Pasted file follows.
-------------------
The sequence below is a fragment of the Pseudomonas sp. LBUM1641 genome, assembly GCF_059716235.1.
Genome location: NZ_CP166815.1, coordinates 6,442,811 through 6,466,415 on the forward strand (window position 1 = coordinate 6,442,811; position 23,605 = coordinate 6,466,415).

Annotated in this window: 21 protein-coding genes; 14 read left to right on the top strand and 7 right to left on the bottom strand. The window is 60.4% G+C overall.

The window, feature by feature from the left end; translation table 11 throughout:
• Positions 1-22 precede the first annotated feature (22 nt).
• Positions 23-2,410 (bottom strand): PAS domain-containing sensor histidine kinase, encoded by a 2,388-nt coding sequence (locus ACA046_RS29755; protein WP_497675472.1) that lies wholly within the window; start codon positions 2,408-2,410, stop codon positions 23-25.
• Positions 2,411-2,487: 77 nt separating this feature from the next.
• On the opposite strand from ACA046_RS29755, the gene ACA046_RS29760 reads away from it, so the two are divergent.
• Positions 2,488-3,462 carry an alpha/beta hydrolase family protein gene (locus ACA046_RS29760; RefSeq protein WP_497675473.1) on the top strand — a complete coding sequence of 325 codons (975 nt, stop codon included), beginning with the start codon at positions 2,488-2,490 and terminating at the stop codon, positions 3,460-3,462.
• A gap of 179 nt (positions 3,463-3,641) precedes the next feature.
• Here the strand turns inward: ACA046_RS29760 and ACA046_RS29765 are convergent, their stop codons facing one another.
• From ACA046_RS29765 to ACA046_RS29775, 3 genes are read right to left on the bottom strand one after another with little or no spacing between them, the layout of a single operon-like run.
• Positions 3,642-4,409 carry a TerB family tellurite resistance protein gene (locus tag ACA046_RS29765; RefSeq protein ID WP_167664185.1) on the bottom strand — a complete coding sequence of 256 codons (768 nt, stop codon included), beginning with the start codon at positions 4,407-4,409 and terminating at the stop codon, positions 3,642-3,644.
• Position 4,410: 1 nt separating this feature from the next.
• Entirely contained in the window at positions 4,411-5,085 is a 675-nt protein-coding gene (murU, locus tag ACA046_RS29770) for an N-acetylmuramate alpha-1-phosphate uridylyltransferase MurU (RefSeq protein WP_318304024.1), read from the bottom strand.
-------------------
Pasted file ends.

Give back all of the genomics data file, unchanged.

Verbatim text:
The sequence below is a fragment of the Pseudomonas sp. LBUM1641 genome, assembly GCF_059716235.1.
Genome location: NZ_CP166815.1, coordinates 6,442,811 through 6,466,415 on the forward strand (window position 1 = coordinate 6,442,811; position 23,605 = coordinate 6,466,415).

Annotated in this window: 21 protein-coding genes; 14 read left to right on the top strand and 7 right to left on the bottom strand. The window is 60.4% G+C overall.

The window, feature by feature from the left end; translation table 11 throughout:
• Positions 1-22 precede the first annotated feature (22 nt).
• Positions 23-2,410 (bottom strand): PAS domain-containing sensor histidine kinase, encoded by a 2,388-nt coding sequence (locus ACA046_RS29755; protein WP_497675472.1) that lies wholly within the window; start codon positions 2,408-2,410, stop codon positions 23-25.
• Positions 2,411-2,487: 77 nt separating this feature from the next.
• On the opposite strand from ACA046_RS29755, the gene ACA046_RS29760 reads away from it, so the two are divergent.
• Positions 2,488-3,462 carry an alpha/beta hydrolase family protein gene (locus ACA046_RS29760; RefSeq protein WP_497675473.1) on the top strand — a complete coding sequence of 325 codons (975 nt, stop codon included), beginning with the start codon at positions 2,488-2,490 and terminating at the stop codon, positions 3,460-3,462.
• A gap of 179 nt (positions 3,463-3,641) precedes the next feature.
• Here the strand turns inward: ACA046_RS29760 and ACA046_RS29765 are convergent, their stop codons facing one another.
• From ACA046_RS29765 to ACA046_RS29775, 3 genes are read right to left on the bottom strand one after another with little or no spacing between them, the layout of a single operon-like run.
• Positions 3,642-4,409 carry a TerB family tellurite resistance protein gene (locus tag ACA046_RS29765; RefSeq protein ID WP_167664185.1) on the bottom strand — a complete coding sequence of 256 codons (768 nt, stop codon included), beginning with the start codon at positions 4,407-4,409 and terminating at the stop codon, positions 3,642-3,644.
• Position 4,410: 1 nt separating this feature from the next.
• Entirely contained in the window at positions 4,411-5,085 is a 675-nt protein-coding gene (murU, locus tag ACA046_RS29770) for an N-acetylmuramate alpha-1-phosphate uridylyltransferase MurU (RefSeq protein WP_318304024.1), read from the bottom strand.